The first few days see Pierogi visit his wealthy health nut uncle (played perfectly by Vietnam Ron, a subversive picture of vigor himself). Their discussion about family and the ill-feelings that often result is something new for Andrews, a reminiscence that seems to come from a private, not a perverse, arena. Similarly, when the brother character confronts Pierogi about his fears over being a father, Andrews sits the man down and has the kind of common sense heart to heart we aren’t used to in his films. Viewers expecting a nonstop barrage of sexual innuendos and explicit toilet humor will be flabbergasted to see the director working “straight” for once. Sure, there are a couple of scatological moments, but The Fast wants to deal with the heart, not the more offensive parts of the human body.
This becomes clear in a beautiful scene where Andrews’ Pierogi acts as wandering minstrel to the brother and his bride. As he sits on the RV sofa, strumming his guitar and singing his clever “June/Moon” love song, the camera pulls back, allowing the couple room to stand up and slow dance. It’s one of the most magical sequences in any of his movies. Equally touching is a scene where Ed, playing Pierogi’s dim dad “Dr. Tux”, serenades his aging dachshunds to sleep. It’s a quaint, sweet throwaway, but it also indicates a newfound maturity. Instead of running away from emotion, The Fast embraces it. It wallows in feelings of genuine caring and gets us involved on a deeper level with the people passing by before us. Even the scenes in the therapist’s office pose more intricate questions than New Age answers.
Andrews has found a few new faces to flesh out his always changing company. Old favorites like Walt Dongo and Walter Patterson make mere cameos, while the new featured performers appear like people in the throws of their own personal Hell. This is true of an incredibly masculine woman, faced smeared with make-up, who goes on a long rant about her boyfriend, his abusive nature, her motives, and why she won’t leave him. It’s heavy – and thanks to her stream of insanity style – rather hilarious. A little more frightening is a last act run-in with a guy who raises weasels…as food. Of course, when we end up seeing what he considers a critter, the sinister edge to his drunken appeal is more or less obliterated. Andrews has always been a genius at showing the real person behind the social stigma. The human wreckage he features here is definitely no different. But instead of the butt of some joke, they now become the truth behind the life we live.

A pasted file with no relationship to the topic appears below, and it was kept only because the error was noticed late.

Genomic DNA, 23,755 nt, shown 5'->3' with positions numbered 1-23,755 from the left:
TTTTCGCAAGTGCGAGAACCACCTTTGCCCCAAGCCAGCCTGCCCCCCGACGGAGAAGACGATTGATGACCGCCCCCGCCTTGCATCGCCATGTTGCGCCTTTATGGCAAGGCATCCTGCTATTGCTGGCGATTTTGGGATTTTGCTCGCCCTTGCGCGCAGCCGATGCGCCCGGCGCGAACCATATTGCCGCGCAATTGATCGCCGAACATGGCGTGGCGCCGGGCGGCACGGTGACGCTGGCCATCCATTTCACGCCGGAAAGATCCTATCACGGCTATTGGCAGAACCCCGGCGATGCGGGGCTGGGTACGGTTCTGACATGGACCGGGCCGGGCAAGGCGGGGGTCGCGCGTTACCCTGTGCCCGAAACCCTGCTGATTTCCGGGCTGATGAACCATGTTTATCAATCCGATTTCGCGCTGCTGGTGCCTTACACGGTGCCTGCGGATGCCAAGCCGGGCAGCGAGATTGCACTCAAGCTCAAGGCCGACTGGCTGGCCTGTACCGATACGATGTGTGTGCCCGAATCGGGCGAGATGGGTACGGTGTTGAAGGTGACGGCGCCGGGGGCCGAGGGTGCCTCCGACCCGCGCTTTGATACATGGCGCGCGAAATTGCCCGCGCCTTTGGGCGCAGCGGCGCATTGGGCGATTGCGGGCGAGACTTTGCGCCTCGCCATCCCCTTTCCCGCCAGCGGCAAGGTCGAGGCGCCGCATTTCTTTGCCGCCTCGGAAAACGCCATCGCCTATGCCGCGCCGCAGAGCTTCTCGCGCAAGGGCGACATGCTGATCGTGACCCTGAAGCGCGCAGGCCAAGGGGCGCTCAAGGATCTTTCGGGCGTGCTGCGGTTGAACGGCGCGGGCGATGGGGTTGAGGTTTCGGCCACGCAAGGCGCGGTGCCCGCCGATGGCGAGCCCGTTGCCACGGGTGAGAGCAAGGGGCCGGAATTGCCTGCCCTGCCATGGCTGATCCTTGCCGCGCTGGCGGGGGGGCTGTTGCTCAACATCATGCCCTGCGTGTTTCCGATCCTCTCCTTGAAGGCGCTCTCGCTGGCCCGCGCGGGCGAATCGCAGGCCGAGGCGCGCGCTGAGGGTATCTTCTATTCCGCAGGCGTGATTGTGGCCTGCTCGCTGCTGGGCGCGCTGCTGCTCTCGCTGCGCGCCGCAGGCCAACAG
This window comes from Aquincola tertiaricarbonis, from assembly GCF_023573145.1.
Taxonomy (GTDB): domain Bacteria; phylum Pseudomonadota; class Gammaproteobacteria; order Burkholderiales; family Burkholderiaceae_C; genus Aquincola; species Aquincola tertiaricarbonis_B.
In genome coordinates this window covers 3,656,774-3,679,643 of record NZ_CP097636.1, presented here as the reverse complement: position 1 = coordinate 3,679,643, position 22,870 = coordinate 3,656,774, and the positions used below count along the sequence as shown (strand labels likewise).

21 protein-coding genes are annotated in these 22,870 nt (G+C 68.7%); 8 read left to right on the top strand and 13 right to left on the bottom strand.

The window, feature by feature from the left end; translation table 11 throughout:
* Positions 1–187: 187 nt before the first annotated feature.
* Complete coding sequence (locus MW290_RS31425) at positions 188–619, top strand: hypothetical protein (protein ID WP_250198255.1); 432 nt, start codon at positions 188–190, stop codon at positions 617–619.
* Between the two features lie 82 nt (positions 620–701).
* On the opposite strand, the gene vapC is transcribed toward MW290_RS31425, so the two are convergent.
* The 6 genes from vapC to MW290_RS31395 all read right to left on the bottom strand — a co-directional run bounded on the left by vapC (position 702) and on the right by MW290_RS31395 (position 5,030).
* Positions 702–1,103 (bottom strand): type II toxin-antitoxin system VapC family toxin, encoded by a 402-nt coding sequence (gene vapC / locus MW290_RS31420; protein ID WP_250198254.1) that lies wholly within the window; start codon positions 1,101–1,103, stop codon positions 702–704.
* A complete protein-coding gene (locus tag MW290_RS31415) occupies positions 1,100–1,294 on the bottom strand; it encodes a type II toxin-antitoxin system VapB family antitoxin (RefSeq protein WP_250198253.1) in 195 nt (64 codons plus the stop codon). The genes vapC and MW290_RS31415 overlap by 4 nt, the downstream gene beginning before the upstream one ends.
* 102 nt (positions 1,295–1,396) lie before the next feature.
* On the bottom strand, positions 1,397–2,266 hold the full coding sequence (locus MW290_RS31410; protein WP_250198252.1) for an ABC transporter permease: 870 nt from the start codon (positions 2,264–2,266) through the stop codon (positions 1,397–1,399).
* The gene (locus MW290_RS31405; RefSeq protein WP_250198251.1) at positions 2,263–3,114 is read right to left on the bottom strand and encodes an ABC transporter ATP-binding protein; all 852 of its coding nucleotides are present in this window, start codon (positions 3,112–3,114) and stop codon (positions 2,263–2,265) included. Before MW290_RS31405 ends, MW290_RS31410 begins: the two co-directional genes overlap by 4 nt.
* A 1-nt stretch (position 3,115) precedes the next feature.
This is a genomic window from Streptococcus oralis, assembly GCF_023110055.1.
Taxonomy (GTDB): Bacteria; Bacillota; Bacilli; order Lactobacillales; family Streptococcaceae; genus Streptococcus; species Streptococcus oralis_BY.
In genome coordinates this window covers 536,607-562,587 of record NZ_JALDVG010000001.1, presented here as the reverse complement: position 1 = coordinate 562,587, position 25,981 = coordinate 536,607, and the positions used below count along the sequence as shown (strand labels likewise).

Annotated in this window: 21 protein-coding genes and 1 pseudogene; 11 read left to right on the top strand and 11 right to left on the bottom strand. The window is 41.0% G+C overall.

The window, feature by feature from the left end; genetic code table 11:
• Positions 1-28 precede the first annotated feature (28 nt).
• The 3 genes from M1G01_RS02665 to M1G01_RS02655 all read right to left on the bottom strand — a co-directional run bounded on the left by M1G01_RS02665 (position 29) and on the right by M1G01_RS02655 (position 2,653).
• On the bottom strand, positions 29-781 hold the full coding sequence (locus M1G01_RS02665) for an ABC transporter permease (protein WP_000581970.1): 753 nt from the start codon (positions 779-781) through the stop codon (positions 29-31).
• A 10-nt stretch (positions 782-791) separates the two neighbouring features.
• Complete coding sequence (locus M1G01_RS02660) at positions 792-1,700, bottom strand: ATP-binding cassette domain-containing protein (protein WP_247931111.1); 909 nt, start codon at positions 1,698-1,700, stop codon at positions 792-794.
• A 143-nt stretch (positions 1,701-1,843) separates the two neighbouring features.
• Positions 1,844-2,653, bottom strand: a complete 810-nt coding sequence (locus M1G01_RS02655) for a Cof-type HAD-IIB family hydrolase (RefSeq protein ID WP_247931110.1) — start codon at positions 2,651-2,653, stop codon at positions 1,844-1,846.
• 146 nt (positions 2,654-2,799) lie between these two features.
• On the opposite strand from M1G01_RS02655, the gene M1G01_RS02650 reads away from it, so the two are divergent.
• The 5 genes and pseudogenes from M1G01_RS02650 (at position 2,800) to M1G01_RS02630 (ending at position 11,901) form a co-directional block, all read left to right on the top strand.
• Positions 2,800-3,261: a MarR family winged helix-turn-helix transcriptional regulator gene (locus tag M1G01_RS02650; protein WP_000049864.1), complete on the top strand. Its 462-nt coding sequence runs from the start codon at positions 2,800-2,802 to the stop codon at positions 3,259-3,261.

By taking the lead himself, by putting his face (or at the very least, his voice) into every single minute of this movie, Giuseppe Andrews uses The Fast as an update and a revised primer on his current condition and what we can expect in the future. With his gaunt frame, full beard, and endless imagination, he appears recharged and ready to take on any challenge. After nearly a decade dedicated to exploring any and all of the dark recesses in his incredible imagination, watching him walk away creatively ‘clean and sober’, so to speak, is stunning. That he can still make movies as amazing, as thought provoking, as clever and as concise as this one is a toast to his talent. Usually, when a special artist states that he or she is stepping away from their muse for a while, the return trip back is troubled and strained. In this case, Giuseppe Andrews’ Fast has done him – and his audience – a world of good.